| Current Issue | Contents Page - This Issue | Editorial Staff | About This Journal | Submissions |
| Acceptance Criteria | Haibun Definitions | Articles | Archives | Search | Red Moon Press |

October 2013, vol 9, no 3

| Contents | Next |

Glenn G. Coats

An Echo of Hammers

Clarke has a vision. He studies the marsh on the western shore of Mud Lake and pictures a cottage. The land is cheap, worthless, and he buys it for peanuts. Hacks his way through the dense reeds, cuts down trees, hauls in dirt and stone while mosquitoes hover over him like a cloud.

No building permits. Clarke uses what he can find to build the place: doors from a luncheonette, glass from a gas station, and rocks from the forest. Digs a well too close to the lake. Never tells anyone where the septic tank is. "Place is a mystery," someone says. "Wires are a spark away from catching fire."

He pushes wheelbarrows of cement, builds steps down to the water, pours a patio, throws up a bunkhouse for visitors and creates a dock for his boat. When he finishes the job, Clarke drives his family back and forth from Ottawa for weekends on the water.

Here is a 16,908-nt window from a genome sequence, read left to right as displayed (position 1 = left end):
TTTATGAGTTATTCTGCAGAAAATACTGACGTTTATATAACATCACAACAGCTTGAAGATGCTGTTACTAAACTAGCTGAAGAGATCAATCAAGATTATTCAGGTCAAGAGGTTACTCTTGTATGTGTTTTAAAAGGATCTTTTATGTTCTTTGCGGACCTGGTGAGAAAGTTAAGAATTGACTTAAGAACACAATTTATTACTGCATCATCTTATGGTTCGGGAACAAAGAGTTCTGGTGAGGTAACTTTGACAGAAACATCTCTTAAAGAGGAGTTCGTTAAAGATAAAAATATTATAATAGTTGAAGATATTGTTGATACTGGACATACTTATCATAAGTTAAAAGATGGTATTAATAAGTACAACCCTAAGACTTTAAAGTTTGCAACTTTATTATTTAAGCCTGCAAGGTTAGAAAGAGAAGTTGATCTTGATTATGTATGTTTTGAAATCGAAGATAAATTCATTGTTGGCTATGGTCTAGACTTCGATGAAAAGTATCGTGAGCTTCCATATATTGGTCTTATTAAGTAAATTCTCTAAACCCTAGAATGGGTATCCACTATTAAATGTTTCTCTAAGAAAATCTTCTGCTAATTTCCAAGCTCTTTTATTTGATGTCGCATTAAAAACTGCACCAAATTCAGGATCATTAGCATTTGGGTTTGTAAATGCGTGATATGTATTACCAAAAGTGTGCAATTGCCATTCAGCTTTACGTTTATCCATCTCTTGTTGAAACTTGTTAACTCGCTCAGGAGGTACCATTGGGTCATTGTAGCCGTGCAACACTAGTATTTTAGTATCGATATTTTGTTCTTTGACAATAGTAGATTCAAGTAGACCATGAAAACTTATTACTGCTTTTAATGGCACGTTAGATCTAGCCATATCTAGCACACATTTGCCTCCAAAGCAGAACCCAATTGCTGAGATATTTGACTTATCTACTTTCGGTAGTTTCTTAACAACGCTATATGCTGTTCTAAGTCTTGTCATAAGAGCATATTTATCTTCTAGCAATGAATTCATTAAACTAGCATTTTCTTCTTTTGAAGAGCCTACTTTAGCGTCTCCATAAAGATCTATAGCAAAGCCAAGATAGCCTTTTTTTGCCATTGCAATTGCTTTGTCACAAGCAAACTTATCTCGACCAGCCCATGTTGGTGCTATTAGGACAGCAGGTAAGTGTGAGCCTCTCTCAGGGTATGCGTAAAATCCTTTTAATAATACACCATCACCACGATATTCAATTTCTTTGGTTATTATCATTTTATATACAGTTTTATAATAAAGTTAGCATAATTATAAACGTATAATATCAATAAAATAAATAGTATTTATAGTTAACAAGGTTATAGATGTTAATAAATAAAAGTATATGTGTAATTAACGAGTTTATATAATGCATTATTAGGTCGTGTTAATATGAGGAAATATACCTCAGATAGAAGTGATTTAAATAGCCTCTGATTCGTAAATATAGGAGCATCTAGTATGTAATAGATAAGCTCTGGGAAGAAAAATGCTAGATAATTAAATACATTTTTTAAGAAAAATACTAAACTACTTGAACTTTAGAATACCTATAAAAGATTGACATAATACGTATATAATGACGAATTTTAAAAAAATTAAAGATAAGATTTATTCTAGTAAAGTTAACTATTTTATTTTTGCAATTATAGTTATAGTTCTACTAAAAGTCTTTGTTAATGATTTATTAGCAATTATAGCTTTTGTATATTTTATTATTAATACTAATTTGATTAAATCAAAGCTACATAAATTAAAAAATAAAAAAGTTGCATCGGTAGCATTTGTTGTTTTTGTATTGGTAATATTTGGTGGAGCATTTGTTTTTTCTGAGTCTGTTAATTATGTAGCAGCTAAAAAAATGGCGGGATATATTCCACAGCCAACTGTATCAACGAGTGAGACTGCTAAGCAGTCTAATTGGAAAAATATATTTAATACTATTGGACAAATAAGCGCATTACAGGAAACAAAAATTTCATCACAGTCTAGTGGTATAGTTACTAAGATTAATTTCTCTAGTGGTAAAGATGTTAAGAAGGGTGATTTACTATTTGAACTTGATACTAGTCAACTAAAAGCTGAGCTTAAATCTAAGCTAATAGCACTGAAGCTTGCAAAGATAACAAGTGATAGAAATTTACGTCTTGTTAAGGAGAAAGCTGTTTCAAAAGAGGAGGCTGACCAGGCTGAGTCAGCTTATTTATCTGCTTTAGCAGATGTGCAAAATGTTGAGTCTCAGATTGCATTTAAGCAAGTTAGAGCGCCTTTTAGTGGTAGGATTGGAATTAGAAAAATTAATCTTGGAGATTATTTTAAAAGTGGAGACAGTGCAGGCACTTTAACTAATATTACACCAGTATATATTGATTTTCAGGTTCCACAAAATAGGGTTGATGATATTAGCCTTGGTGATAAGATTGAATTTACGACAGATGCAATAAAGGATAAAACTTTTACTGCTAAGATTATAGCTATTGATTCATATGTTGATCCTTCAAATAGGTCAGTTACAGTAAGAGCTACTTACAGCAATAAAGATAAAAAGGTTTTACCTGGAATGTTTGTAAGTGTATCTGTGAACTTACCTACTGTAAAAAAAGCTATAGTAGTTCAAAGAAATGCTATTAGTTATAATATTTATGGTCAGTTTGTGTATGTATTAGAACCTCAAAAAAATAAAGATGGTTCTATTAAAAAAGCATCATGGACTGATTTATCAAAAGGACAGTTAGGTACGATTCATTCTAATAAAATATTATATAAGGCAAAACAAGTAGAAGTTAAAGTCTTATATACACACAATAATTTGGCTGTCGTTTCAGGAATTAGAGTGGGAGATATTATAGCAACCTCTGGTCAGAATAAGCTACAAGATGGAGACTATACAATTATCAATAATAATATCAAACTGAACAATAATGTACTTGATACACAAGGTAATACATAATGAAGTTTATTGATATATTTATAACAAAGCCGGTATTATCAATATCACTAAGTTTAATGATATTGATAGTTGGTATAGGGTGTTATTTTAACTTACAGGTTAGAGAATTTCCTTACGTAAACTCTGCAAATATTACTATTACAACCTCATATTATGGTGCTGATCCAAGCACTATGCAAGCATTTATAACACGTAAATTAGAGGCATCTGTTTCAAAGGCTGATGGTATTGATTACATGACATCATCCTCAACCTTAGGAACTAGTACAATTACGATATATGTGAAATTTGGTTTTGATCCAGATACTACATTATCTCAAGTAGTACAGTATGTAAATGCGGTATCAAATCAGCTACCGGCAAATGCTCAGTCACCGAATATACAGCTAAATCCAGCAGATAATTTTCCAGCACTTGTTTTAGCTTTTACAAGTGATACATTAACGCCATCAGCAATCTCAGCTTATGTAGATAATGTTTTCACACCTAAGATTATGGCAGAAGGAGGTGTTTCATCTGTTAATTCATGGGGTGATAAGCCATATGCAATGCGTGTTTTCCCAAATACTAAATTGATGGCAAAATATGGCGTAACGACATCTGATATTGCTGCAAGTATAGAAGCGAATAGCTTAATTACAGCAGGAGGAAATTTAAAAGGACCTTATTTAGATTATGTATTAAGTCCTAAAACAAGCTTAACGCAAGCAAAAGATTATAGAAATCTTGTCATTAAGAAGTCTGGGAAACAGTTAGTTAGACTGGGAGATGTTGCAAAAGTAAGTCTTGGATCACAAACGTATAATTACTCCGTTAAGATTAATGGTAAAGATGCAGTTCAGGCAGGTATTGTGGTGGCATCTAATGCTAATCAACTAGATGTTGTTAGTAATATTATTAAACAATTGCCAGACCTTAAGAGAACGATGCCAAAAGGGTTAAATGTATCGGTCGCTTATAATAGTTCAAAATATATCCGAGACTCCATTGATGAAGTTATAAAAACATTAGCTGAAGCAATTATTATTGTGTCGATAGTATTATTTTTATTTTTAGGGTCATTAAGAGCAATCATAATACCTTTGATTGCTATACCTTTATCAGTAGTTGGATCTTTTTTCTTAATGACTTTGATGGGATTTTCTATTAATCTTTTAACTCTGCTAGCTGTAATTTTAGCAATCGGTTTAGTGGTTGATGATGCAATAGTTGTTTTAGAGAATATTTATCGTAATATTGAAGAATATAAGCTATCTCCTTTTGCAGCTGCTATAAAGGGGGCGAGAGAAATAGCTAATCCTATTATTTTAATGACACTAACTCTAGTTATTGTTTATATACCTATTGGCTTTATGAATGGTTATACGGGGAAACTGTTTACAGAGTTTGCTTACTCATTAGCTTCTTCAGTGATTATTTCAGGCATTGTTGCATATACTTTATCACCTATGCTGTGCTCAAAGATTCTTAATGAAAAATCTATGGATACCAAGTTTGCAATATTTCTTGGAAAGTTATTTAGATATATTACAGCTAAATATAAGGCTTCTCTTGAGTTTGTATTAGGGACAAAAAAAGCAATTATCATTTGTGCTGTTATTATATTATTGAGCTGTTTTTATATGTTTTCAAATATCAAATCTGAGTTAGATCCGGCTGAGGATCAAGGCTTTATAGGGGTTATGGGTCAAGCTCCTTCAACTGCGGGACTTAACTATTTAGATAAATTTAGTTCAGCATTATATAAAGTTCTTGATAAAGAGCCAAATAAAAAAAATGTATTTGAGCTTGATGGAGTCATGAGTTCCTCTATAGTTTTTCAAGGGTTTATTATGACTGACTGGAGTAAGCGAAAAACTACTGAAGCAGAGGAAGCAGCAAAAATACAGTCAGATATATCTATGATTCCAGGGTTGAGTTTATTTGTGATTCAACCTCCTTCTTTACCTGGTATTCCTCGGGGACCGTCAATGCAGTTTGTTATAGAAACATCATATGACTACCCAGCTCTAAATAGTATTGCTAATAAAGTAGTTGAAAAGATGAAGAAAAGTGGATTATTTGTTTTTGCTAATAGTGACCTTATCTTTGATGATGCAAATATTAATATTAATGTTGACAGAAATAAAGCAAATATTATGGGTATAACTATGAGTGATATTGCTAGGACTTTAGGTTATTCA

dusk on the lake
pine trees
become dragons

Years pass, the cottage changes hands, ice storms knock out the power, pipes burst, the floor floods and wood buckles. Concrete crumbles and water from the well turns sour. Tree stumps rot and leave sink holes in the earth. Raccoons live in the attic, mice scurry in cupboards, and robins build nests under the eaves. At night, skunks scratch the grass for grubs as owls soar above ragged pines. Along the shoreline, cattails hold the ground in place. Stories about Clarke still spin when snow fills the hulls of beached boats.

hush of pines
voices I did not know
were there

voices across water
the ashes I scatter
here and there